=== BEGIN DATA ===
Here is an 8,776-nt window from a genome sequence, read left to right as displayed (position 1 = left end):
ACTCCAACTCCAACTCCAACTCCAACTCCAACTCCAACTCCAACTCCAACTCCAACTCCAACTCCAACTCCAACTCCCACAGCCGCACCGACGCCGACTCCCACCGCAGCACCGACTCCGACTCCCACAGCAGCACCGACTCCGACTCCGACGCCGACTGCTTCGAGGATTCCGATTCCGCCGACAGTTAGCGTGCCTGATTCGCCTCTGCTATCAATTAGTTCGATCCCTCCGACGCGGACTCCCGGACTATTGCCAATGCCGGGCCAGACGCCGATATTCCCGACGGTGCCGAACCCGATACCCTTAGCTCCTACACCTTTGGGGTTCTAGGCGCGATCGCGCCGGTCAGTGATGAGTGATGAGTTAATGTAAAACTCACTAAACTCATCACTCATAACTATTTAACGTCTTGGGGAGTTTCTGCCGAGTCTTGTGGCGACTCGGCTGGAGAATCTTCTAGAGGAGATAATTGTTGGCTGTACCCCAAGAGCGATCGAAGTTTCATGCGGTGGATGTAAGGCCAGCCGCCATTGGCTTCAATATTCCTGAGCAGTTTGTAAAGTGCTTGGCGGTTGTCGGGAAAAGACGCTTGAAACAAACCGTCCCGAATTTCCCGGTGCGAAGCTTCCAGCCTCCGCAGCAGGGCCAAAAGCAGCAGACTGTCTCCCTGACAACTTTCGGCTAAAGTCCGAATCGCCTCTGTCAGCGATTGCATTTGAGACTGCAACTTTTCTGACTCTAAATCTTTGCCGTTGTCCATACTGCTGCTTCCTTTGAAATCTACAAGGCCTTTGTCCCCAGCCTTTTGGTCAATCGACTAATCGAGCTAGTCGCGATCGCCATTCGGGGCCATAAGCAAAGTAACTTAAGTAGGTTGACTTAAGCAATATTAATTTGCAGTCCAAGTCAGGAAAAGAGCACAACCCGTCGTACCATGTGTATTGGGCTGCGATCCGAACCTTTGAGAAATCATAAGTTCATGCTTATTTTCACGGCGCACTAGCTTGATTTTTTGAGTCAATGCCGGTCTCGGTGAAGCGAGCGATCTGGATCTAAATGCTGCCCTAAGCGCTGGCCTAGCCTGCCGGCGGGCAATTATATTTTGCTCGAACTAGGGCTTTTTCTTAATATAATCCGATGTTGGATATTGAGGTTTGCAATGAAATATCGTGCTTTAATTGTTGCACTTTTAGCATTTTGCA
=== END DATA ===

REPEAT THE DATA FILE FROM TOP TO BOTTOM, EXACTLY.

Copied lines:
Here is an 8,776-nt window from a genome sequence, read left to right as displayed (position 1 = left end):
ACTCCAACTCCAACTCCAACTCCAACTCCAACTCCAACTCCAACTCCAACTCCAACTCCAACTCCAACTCCAACTCCCACAGCCGCACCGACGCCGACTCCCACCGCAGCACCGACTCCGACTCCCACAGCAGCACCGACTCCGACTCCGACGCCGACTGCTTCGAGGATTCCGATTCCGCCGACAGTTAGCGTGCCTGATTCGCCTCTGCTATCAATTAGTTCGATCCCTCCGACGCGGACTCCCGGACTATTGCCAATGCCGGGCCAGACGCCGATATTCCCGACGGTGCCGAACCCGATACCCTTAGCTCCTACACCTTTGGGGTTCTAGGCGCGATCGCGCCGGTCAGTGATGAGTGATGAGTTAATGTAAAACTCACTAAACTCATCACTCATAACTATTTAACGTCTTGGGGAGTTTCTGCCGAGTCTTGTGGCGACTCGGCTGGAGAATCTTCTAGAGGAGATAATTGTTGGCTGTACCCCAAGAGCGATCGAAGTTTCATGCGGTGGATGTAAGGCCAGCCGCCATTGGCTTCAATATTCCTGAGCAGTTTGTAAAGTGCTTGGCGGTTGTCGGGAAAAGACGCTTGAAACAAACCGTCCCGAATTTCCCGGTGCGAAGCTTCCAGCCTCCGCAGCAGGGCCAAAAGCAGCAGACTGTCTCCCTGACAACTTTCGGCTAAAGTCCGAATCGCCTCTGTCAGCGATTGCATTTGAGACTGCAACTTTTCTGACTCTAAATCTTTGCCGTTGTCCATACTGCTGCTTCCTTTGAAATCTACAAGGCCTTTGTCCCCAGCCTTTTGGTCAATCGACTAATCGAGCTAGTCGCGATCGCCATTCGGGGCCATAAGCAAAGTAACTTAAGTAGGTTGACTTAAGCAATATTAATTTGCAGTCCAAGTCAGGAAAAGAGCACAACCCGTCGTACCATGTGTATTGGGCTGCGATCCGAACCTTTGAGAAATCATAAGTTCATGCTTATTTTCACGGCGCACTAGCTTGATTTTTTGAGTCAATGCCGGTCTCGGTGAAGCGAGCGATCTGGATCTAAATGCTGCCCTAAGCGCTGGCCTAGCCTGCCGGCGGGCAATTATATTTTGCTCGAACTAGGGCTTTTTCTTAATATAATCCGATGTTGGATATTGAGGTTTGCAATGAAATATCGTGCTTTAATTGTTGCACTTTTAGCATTTTGCA